The Karate Kid, Part II

Movie review by
Charles Cassady Jr., Common Sense Media
The Karate Kid, Part II Movie Poster Image
Excessive violence mars so-so sequel.
  • PG
  • 1986
  • 113 minutes

Parents say

age 9+
Based on 3 reviews

Kids say

age 11+
Based on 3 reviews

A lot or a little?

The parents' guide to what's in this movie.

Positive Messages

Gambling (on the outcome of a martial-arts stunt). Despite lip service to non-violence, the action shows fighting as the ultimate solution to problems.

Violence

Severe karate beatings and retribution.

Sex
Language
Consumerism
Drinking, Drugs & Smoking

What parents need to know

Parents need to know that martial-arts violence and revenge contend with worthy themes of mercy, forgiveness and Japanese culture. Despite lip service to non-violence, the action shows fighting as the ultimate solution to problems, so kids will see lots of threatening behavior, severe karate beatings, and retribution.

User Reviews

  • Parents say
  • Kids say
Parent of a 13 year old Written bycolten97 October 10, 2012

Kumiko and Daniel

As a huge fan of the Karate Kid trilogy, you'll have to excuse if I sound sentimental. I believe in my heart that in that parallel universe where our favor... Continue reading
Adult Written byConcernedParent916 August 19, 2013

Should Have Been Rated "PG-12," Not PG

The film is more violent than the original. The violence is excessive for a PG film, especially in two scenes. First, when Chozen and his friends tear apart M... Continue reading
Kid, 10 years old March 29, 2011

Good movie eh

very great but Martin Kove looks just like my dad.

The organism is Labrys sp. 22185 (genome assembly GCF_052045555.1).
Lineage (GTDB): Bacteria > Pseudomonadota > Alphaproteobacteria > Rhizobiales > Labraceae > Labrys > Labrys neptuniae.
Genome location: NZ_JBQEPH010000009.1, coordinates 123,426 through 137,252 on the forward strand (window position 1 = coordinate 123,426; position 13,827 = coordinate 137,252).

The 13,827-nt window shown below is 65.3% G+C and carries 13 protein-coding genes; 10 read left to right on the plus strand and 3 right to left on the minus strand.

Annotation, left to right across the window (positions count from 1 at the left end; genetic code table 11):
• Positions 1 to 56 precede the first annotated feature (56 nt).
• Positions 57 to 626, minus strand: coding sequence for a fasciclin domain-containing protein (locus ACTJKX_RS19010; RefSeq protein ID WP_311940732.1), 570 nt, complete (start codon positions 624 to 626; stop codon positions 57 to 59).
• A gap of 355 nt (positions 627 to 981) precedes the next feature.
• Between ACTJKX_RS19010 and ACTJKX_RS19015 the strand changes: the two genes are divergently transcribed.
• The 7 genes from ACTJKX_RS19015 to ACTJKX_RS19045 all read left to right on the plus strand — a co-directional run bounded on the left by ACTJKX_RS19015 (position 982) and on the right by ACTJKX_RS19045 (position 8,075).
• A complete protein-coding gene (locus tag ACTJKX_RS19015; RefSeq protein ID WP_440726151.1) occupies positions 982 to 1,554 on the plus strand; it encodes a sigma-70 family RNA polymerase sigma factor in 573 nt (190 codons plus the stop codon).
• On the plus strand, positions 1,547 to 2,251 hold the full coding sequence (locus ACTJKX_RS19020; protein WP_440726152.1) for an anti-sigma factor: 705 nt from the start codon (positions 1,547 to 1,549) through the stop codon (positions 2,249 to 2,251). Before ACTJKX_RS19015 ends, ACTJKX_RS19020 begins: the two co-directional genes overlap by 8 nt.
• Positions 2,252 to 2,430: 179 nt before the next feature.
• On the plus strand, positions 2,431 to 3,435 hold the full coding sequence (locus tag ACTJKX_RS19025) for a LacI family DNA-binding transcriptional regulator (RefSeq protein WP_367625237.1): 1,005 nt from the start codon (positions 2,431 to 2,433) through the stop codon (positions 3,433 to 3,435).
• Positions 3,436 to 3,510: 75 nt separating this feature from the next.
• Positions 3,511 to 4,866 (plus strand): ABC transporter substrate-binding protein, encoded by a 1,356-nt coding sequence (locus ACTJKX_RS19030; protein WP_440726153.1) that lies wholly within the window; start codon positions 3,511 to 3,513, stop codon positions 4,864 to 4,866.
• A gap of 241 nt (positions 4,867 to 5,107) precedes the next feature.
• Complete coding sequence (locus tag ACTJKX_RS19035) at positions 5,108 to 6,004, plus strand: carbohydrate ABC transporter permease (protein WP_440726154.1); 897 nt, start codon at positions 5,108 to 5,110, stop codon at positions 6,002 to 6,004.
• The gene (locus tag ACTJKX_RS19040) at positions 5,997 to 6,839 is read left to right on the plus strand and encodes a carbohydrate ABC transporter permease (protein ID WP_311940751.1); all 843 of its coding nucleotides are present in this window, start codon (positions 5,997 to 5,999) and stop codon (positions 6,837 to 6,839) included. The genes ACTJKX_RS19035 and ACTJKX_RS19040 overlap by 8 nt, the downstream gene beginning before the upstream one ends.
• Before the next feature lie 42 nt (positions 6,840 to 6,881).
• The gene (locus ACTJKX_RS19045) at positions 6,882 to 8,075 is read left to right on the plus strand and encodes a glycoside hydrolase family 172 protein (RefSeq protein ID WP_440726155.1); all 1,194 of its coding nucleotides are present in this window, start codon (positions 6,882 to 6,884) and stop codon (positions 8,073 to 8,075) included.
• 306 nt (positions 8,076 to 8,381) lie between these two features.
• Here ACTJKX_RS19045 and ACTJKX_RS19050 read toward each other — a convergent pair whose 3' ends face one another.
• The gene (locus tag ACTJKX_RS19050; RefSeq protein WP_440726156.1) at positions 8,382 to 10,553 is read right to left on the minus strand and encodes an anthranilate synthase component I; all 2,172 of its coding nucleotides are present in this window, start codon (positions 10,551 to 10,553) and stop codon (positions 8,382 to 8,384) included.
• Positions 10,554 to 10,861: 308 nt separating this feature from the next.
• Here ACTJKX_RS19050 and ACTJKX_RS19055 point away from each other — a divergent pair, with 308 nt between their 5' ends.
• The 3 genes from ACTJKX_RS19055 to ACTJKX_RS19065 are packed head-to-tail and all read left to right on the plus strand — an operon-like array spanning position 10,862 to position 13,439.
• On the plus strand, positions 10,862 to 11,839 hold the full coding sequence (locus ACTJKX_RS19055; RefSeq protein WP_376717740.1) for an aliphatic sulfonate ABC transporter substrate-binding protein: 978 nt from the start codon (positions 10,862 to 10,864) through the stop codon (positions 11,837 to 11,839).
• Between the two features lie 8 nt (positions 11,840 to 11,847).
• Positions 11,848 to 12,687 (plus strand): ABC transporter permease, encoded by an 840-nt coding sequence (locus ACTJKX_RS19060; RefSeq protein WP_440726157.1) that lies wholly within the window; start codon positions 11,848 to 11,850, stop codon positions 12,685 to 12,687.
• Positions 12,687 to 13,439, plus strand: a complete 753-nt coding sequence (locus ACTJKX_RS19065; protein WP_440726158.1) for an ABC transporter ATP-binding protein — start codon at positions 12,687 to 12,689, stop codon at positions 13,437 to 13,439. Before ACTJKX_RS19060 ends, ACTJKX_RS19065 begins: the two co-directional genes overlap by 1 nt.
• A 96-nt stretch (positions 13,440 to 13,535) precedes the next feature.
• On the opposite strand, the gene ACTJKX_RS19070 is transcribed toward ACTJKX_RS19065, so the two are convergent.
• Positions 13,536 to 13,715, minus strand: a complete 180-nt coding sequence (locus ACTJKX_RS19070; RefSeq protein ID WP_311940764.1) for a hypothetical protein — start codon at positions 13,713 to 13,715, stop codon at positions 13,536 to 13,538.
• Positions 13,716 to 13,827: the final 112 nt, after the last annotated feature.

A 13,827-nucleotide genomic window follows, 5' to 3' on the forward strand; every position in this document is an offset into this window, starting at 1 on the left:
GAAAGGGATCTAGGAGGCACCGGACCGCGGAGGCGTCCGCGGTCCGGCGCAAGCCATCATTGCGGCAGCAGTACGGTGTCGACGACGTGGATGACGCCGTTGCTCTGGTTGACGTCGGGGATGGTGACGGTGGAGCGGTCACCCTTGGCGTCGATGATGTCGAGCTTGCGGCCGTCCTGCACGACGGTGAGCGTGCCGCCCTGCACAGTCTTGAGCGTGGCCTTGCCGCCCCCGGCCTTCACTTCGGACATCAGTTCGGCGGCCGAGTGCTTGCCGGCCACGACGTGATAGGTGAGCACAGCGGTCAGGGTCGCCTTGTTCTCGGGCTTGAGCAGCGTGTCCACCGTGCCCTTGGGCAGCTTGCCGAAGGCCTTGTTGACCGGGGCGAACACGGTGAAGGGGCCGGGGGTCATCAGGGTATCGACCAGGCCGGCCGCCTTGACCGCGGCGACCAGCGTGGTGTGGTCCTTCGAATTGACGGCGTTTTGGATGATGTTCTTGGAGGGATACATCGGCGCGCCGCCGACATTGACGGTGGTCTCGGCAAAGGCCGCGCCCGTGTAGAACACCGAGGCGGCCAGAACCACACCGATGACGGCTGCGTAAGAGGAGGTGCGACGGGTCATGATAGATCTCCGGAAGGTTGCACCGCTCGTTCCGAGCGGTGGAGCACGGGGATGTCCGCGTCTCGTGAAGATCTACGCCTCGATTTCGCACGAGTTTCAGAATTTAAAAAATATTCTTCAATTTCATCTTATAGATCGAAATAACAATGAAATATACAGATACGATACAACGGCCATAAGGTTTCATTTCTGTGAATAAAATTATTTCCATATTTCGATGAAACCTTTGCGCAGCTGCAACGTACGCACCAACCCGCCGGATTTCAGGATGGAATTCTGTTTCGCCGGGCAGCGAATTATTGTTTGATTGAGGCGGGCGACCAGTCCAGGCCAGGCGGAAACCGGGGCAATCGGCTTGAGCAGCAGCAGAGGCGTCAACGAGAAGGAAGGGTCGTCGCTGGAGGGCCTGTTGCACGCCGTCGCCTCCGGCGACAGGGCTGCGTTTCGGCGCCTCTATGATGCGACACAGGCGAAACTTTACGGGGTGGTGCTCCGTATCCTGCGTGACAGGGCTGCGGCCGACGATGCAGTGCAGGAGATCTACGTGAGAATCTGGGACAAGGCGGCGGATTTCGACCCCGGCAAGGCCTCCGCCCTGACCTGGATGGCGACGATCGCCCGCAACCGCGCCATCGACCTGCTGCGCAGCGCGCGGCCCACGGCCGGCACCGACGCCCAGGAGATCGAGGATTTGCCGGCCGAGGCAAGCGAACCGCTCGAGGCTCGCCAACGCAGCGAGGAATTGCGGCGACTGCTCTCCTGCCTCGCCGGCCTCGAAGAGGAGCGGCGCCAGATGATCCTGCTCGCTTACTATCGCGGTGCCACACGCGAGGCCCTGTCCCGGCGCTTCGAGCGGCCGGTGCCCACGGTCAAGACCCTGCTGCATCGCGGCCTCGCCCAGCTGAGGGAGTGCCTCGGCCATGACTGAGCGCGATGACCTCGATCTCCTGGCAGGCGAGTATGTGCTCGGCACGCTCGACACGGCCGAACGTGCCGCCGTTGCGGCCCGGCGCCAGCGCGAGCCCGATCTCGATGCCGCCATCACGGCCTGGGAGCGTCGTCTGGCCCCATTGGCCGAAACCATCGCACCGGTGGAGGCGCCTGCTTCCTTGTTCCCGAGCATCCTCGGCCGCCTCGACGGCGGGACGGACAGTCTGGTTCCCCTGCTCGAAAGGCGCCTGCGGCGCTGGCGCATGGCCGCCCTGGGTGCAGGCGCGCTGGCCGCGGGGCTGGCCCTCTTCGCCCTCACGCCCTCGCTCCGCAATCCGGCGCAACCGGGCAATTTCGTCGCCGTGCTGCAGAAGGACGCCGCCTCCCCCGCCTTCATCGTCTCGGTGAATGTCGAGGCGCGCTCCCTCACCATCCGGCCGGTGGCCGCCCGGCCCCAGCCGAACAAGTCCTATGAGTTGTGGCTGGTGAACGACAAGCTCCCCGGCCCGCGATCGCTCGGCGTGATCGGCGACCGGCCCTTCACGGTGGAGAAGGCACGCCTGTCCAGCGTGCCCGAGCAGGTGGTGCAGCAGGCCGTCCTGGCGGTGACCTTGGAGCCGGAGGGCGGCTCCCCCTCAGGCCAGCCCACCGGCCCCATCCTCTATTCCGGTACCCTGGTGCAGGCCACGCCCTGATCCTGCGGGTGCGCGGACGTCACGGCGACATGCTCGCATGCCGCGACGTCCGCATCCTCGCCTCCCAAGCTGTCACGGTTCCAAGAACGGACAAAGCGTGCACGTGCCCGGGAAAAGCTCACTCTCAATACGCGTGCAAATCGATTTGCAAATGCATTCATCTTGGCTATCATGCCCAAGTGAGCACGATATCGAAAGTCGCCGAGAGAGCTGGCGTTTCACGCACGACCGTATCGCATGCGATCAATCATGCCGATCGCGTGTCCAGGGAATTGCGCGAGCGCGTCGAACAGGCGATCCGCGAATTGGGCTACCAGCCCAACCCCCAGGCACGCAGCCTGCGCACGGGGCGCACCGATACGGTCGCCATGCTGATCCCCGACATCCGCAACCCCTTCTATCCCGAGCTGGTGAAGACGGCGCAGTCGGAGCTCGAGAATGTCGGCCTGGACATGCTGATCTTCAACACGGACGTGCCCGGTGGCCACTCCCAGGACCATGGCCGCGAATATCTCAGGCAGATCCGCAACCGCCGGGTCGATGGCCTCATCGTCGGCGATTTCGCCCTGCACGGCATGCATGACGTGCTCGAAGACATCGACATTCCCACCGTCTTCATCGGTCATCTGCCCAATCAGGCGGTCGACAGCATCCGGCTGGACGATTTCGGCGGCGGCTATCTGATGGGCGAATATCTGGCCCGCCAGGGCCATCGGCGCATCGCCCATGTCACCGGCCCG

Kid, 12 years old July 7, 2017

Great movie, but too violent for younger kids

I think this is a great movie. But it is still best for older kids. There is some violence, as well as blood. Chozen tortures Daniel several times. But Daniel w... Continue reading

What's the story?

High-schooler Danny (Ralph Macchio), a California karate champ thanks to the guidance of handyman Miyagi (Noriyuki "Pat" Morita), accompanies his mentor back to Okinawa, Japan. Miyagi has been away for 40 years because of a rivalry with former friend Sato, now a mafioso-style businessman. After more than half a lifetime, Sato still demands a lethal karate showdown with the unresponsive Miyagi. Sato sends bully nephew Chozen to torment Danny and Danny's instant Japanese girlfriend Kumiko. Finally Miyagi agrees to the duel. When a monsoon strikes, Miyagi ends up using karate skills to save Sato's life instead. The old timers forgive each other, but a hate-crazed Chozen forces Danny into a death match in front of the entire village. Using his lessons from Miyagi, Danny prevails, and spares his opponent's life.

Is it any good?

In this inevitable sequel to the superior The Karate Kid, martial-arts violence and revenge contend with worthy themes of mercy, forgiveness and Japanese culture. It preserves the cross-cultural friendship between the leads, but goes overboard with subplots of vengeance and street fights. When the movie focuses on Danny and Kumiko, it achieves touching, even poetic, moments.

 

At regular intervals the bestial bad guys loom into sight, drooling over "honor" and their anticipated grudge fights with the two heroes. The action finale especially appeals to audience blood thirst, all the more so for Rocky director John Avildsen's skill with arena mayhem. The ever-serene Miyagi serves as a noble mouthpiece for messages of martial-arts wisdom, mercy and forgiveness. Most kids will see through the plot devices, still, Morita and Macchio, single-fistedly, make their onscreen friendship warm and watchable.

Talk to your kids about ...

  • Families can talk about why a movie that espouses non-violent solutions is so violent. How does the film maker justify the violent reactions of "good guy" characters? Can you think of other solutions to the predicaments the filmmaker created in order to "force" his characters into violent confrontations?

Movie details

Themes & Topics

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For kids who love martial arts

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